Shield (constellation)

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Scutum constellation map.png
Latin name Scutum
Latin genitive Scuti
Abbreviation Sct
Right ascension 18213618 h 21 m 36 s to  18 h 59 m 10 s185910
declination 1844363−15 ° 56 ′ 37 ″ to  −3 ° 50 ′ 01 ″1964999
surface 109.114 deg²
rank 84
Completely visible 74.6 ° N to 90 ° S
Observation time for Central Europe summer
Number of stars brighter than 3 mag 0
Brightest star (size) α Scuti (3.85)
Meteor streams
Neighboring constellations
clockwise from north )
swell IAU ,
The constellation shield as it can be seen with the naked eye
The constellation shield as it can be seen with the naked eye

The shield ( Sobieskischer Schild , Latin Scutum ) is a constellation near the celestial equator .


The shield is a small, inconspicuous constellation south of the eagle (Aquila). It lies in the star-rich Milky Way , so there are several foggy objects in the shield, such as two open star clusters and a globular cluster .


The constellation was first listed in 1690 in the work Firmamentum Sobiescianum by Johannes Hevelius and is dedicated to the Polish King Jan III. Dedicated to Sobieski (1629–1696), who liberated the city of Vienna from the Turkish besiegers in 1683 at the Battle of Kahlenberg . It symbolizes the shield that the king wore in battle and so the original name was Scutum Sobiescianum ("Shield of Sobieski").

Of several proposed constellations that referred to people of modern times, apart from the shield, only the telescope , with which Lacaille honored the inventors of the telescope, has found its way into the list of 88 modernly recognized constellations.

Celestial objects


B. Designations size Distance / Lj Spectral class
α 3.85 m 174 K2 III
β 4.22 m 690 G5 II.
ζ 4.68 m 191 K0 III
γ 4.70 m 292 A1 IV / V
δ 4.60 to 4.79 m approx. 200 F2 IIIp
η 4.83 m 207 K1 III
ε 4.88 m 523 G8 II
Struve 2325 5.72 m
R. 4.4 to 8.2 m 2500 G7 Ib

The brightest star in the shield is α Scuti, a 174 light-years away star of the spectral class K2 with 20 times the diameter and 130 times the luminosity of our sun .

Multiple stars

system Sizes distance
δ 4.72v / 9.2 / 12.2
Struve 2325 5.8 / 9.1

δ Scuti is a multiple star system about 200 light years away , consisting of three stars.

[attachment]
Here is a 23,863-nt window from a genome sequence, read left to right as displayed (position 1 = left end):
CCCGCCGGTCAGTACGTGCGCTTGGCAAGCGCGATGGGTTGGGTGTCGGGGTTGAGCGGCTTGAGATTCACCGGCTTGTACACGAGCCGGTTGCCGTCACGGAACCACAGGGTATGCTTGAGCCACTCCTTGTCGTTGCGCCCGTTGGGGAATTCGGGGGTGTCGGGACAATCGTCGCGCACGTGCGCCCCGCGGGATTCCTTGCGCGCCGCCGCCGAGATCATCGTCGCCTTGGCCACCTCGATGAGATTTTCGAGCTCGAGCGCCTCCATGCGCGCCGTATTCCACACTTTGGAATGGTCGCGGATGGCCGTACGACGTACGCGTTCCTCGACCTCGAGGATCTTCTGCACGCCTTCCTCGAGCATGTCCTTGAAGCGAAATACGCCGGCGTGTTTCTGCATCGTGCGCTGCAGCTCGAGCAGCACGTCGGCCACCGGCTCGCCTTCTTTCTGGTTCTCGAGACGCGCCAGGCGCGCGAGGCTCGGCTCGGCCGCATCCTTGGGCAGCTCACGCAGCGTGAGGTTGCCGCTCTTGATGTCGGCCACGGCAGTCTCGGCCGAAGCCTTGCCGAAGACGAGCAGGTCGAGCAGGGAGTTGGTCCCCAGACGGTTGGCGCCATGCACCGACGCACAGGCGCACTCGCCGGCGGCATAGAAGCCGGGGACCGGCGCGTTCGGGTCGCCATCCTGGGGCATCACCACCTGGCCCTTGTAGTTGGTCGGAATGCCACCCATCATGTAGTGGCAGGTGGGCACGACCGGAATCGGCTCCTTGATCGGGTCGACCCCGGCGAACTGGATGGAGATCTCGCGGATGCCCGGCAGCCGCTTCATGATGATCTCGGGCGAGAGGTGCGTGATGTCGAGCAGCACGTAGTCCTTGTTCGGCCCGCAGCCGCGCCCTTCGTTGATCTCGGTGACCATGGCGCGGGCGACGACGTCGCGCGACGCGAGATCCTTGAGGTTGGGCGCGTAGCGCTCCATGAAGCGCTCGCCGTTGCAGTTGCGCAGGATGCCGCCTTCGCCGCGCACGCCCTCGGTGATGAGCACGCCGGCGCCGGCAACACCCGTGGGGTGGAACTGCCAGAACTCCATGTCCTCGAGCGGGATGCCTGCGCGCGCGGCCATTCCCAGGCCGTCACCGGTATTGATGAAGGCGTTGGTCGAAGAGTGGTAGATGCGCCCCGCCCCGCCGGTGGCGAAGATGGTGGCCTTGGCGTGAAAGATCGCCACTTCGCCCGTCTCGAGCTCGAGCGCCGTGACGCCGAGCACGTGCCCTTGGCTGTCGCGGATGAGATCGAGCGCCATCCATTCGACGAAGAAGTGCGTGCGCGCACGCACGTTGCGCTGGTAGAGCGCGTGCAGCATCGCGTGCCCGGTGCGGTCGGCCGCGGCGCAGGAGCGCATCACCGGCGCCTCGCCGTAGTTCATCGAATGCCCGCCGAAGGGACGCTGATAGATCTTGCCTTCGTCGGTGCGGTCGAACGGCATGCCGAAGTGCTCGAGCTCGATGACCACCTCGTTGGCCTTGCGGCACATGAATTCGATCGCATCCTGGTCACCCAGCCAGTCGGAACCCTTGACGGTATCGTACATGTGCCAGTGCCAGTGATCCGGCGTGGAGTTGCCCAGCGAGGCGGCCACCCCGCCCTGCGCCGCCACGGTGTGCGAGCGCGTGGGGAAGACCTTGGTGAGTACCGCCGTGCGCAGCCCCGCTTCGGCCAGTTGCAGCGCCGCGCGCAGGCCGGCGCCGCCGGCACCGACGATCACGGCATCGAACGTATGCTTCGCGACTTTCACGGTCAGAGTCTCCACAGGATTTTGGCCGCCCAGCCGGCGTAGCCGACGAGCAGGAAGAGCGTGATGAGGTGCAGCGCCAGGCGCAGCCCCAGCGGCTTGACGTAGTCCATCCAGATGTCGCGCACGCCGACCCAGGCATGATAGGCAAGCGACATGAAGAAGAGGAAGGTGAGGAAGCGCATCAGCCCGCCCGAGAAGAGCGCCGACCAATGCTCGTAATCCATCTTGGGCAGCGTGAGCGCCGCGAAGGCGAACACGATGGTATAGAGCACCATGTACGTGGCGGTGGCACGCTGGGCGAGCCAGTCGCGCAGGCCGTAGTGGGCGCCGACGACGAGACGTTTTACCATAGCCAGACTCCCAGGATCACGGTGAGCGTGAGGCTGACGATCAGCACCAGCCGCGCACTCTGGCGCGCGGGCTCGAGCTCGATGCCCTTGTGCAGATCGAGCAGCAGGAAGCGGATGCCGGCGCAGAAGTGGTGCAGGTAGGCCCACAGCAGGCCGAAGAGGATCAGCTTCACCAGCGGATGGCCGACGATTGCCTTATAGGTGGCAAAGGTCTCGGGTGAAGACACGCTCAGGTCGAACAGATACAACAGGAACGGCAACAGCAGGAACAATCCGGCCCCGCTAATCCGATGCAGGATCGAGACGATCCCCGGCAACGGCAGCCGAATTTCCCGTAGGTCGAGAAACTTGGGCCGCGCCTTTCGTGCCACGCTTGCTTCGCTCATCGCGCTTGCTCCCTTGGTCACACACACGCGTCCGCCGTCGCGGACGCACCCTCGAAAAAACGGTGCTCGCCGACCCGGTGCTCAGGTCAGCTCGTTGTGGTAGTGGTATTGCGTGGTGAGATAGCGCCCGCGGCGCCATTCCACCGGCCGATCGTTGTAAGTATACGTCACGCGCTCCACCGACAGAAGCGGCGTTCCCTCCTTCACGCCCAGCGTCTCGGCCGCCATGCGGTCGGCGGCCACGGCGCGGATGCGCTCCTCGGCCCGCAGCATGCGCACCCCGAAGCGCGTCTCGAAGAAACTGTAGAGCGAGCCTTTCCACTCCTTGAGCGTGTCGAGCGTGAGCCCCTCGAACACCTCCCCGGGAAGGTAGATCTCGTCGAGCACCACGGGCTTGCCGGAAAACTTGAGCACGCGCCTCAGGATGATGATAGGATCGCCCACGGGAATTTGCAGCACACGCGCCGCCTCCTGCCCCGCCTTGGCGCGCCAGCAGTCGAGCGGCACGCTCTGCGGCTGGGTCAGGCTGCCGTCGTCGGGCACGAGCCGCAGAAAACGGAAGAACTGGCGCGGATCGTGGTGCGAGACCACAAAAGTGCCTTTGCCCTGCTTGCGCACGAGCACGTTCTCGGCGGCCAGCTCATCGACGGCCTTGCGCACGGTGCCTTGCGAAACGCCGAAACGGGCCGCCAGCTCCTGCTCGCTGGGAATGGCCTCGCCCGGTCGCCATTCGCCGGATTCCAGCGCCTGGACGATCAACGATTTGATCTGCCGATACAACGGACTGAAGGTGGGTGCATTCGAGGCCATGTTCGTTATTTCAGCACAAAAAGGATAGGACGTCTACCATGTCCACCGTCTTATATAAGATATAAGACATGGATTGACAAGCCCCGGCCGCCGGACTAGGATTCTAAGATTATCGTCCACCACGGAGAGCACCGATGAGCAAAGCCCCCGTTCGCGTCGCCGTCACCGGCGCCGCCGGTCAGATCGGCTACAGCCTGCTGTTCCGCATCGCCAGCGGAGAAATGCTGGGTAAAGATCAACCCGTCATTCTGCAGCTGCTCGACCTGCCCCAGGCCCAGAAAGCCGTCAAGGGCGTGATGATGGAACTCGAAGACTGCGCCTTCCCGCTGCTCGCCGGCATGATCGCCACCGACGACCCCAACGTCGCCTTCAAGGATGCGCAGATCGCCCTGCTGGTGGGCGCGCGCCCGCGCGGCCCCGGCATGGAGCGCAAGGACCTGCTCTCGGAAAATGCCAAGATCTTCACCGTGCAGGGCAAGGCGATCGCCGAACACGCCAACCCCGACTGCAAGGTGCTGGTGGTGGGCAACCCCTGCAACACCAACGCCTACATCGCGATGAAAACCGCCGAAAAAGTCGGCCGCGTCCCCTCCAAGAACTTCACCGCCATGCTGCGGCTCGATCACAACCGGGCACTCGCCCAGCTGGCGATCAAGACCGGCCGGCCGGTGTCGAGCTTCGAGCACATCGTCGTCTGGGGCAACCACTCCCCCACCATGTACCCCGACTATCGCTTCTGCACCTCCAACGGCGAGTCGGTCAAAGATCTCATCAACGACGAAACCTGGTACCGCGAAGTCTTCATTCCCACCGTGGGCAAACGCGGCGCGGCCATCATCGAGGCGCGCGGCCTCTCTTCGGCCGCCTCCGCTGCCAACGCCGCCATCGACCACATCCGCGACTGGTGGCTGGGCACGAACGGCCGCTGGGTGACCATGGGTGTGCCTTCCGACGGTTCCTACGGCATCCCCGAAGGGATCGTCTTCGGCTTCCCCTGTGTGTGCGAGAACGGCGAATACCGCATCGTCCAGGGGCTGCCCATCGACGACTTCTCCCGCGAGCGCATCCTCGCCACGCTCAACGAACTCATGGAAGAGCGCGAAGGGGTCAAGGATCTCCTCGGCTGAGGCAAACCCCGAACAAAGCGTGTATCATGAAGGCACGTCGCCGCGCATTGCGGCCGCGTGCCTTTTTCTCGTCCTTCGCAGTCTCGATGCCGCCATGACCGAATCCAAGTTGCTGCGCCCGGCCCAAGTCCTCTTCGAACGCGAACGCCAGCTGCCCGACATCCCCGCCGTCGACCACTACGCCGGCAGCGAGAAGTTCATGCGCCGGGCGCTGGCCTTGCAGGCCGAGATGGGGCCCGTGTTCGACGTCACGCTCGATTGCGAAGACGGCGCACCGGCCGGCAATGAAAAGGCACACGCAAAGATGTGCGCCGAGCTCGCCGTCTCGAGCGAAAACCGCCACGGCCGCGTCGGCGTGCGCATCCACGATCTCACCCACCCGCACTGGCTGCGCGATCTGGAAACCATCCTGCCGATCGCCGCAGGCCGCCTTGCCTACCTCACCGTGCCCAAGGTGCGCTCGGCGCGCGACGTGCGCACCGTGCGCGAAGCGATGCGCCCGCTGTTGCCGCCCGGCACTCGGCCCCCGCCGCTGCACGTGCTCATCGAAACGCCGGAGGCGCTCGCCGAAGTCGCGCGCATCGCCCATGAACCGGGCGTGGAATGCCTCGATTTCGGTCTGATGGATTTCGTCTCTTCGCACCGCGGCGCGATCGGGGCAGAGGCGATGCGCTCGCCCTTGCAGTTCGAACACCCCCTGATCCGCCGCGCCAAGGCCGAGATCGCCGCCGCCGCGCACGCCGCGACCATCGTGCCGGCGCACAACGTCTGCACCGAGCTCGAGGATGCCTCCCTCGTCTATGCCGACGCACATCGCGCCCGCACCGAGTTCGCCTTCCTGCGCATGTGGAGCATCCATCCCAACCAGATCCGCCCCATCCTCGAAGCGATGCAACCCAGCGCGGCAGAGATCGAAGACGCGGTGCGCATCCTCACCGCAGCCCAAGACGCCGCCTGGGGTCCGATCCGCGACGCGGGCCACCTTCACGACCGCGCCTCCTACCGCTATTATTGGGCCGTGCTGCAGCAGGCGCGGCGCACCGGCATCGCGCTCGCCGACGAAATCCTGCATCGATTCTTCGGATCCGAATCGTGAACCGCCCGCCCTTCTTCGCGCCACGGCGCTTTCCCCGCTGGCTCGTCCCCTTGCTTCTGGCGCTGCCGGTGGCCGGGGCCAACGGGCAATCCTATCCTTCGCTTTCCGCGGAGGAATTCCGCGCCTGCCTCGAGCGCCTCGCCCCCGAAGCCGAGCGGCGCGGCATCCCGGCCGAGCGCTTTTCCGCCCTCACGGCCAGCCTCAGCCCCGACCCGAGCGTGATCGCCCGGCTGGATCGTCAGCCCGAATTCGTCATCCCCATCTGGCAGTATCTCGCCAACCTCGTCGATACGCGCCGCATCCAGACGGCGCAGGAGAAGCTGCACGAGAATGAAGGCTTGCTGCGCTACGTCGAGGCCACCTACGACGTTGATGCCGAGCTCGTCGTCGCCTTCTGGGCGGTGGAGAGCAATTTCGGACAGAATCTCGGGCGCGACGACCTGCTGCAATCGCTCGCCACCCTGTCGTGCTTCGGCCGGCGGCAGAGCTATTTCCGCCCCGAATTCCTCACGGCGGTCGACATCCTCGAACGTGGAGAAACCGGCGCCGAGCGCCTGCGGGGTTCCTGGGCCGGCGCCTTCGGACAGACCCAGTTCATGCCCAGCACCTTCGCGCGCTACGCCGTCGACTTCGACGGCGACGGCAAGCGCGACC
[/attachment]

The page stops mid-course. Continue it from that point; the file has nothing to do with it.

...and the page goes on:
Variable stars

star size period Type
δ 4.60 to 4.79 m 4.67 hours Short-periodically variable
R. 4.4 to 8.2 m 140 to 146 days RV Tauri star

The main star of the system δ Scuti is the namesake of a group of short -period pulsation - variable stars , the Delta Scuti stars . Its brightness changes over a period of 4 hours and 40 minutes from 4.60 to 4.79 m . The star has about twice the mass and 15 times the luminosity of our sun. Spectroscopic studies show that its shell is rich in heavy elements.

R Scuti is a semi-regular pulsation-variable star of the RV-Tauri type, 2500 light-years away . In these stars, shallow and deep brightness minima alternate.

Messier and NGC objects

Messier (M) NGC other size Type Surname
11 6705 5.8 m Open star cluster Wild Duck Nebula
26th 6694 8.0 m Open star cluster
6712 8.5 m Globular clusters

In the shield there are two open star clusters that the French astronomer and comet hunter Charles Messier added to his catalog of foggy objects ( Messier catalog ).

The M 11 , 5,700 light years away, is one of the most prominent open star clusters in the night sky. It can already be seen in prism binoculars , and over 400 stars can be seen in a medium-sized telescope . Since its shape is reminiscent of a flying duck, it is also called "Wild Duck Nebula" (wild duck nebula).

M 26 is an open star cluster 5,000 light years away. It is less impressive than M 11. 15 to 20 stars are visible in the telescope.

NGC 6712 is a globular cluster 20,000 light years away . To resolve it into single stars, however, you need a larger telescope.

See also

Web links

Commons : constellation shield  - collection of images, videos and audio files

Individual evidence